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Financial Times: BP chief denies Shell rumours

By Ed Crooks, Energy Editor
Published: July 25 2007 03:00 | Last updated: July 25 2007 03:00

Tony Hayward, BP’s new chief executive, has poured scorn on the idea of a merger with rival Royal Dutch Shell, saying the two companies had not been discussing a deal, and it would in any case do nothing to resolve the problems BP faced.

There was “absolutely nosubstance to any speculation” that a merger was under consideration, Mr Hayward said. He was speaking as BP unveiled what he described as “disappointing” profits for the first half of the year.

Underlying replacement cost profit for the second quarter was down 13 per cent at $5.35bn (£2.6bn), although it was slightly ahead of the average of analysts’ expectations.

Rumours of a tie-up between BP and Shell, Europe’s two biggest oil companies, have resurfaced recently. A deal, which would then have amounted to a takeover by BP, was considered by Lord Browne, Mr Hayward’s predecessor, in 2005.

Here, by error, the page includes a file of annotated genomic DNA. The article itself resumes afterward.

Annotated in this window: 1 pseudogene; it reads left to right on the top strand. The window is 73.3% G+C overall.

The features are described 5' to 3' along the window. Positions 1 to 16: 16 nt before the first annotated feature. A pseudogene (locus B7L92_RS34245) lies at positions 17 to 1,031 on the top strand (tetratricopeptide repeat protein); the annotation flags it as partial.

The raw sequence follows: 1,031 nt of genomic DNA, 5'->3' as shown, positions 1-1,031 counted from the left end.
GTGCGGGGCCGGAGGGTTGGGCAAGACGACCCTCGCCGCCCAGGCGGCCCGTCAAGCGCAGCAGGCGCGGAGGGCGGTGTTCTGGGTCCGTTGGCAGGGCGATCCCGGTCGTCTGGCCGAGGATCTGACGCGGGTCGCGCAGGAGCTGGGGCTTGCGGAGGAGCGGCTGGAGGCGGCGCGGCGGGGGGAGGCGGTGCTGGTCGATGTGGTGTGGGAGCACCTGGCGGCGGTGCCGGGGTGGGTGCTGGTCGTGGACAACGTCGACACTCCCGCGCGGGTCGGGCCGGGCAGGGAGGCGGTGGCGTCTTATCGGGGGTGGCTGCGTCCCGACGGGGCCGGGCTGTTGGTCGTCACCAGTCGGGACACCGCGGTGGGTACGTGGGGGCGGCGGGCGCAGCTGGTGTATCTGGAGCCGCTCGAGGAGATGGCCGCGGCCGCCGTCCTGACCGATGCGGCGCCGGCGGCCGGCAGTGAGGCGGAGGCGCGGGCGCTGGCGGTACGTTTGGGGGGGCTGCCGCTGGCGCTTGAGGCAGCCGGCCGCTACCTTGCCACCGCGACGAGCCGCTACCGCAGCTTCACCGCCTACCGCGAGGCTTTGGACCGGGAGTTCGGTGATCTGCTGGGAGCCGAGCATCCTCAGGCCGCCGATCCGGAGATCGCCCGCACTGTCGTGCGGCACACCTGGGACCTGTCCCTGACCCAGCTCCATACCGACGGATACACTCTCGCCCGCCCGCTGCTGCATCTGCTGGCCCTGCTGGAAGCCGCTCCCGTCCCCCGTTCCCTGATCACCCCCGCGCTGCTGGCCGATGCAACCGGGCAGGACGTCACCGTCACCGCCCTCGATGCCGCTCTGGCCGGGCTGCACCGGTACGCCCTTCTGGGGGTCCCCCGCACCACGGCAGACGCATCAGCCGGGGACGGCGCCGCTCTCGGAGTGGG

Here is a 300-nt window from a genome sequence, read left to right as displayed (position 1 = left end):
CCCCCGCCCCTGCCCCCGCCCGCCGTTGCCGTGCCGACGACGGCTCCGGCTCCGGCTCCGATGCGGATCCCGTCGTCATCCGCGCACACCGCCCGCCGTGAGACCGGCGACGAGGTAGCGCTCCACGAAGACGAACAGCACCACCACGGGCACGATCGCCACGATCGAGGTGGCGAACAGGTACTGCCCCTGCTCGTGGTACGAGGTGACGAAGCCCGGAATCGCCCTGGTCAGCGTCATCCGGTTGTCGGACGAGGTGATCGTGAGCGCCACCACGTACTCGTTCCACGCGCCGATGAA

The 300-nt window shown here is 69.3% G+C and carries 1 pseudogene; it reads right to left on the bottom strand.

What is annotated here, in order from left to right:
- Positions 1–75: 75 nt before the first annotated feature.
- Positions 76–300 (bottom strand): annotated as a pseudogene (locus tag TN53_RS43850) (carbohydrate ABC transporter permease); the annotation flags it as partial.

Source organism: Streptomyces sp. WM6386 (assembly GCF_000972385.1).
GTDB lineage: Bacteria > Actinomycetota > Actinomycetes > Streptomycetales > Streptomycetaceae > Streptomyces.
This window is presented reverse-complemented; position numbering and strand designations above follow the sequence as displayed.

Mr Hayward yesterday strongly rejected the idea: “The issues we face are operational, not strategic: we need to focus on restoring our operational performance.”

BP’s results were hit by problems at its US refineries, including Texas City, which was hit by a fatal explosion in 2005, and Whiting, which suffered a fire this year.

Between them, the two refineries have a capacity of about 830,000 barrels a day, but are running at only about 500,000 b/d. They are not expected to return to full operation until next year.

The problems have come at a time of bumper profitability in the industry, from which BP’s competitors are benefiting.

BP has also been set back by delays to large projects, including the Thunder Horse platform in the Gulf of Mexico.

Mr Hayward said: “BP’s current operational performance is not good enough. This has impacted our financial performance. I am determined tofix this.”

Mr Hayward set out a programme of changes designed to improve operations, including new management systems and the recruitment of moreengineers.

About 100 people are also being redeployed from head office to front-line operations.

The dividend for the half year has been raised 10 per cent in US dollar terms. However, BP has curbed its share buy-backs, spending only $4.3bn on the net repurchase of shares.

Copyright The Financial Times Limited 2007

 

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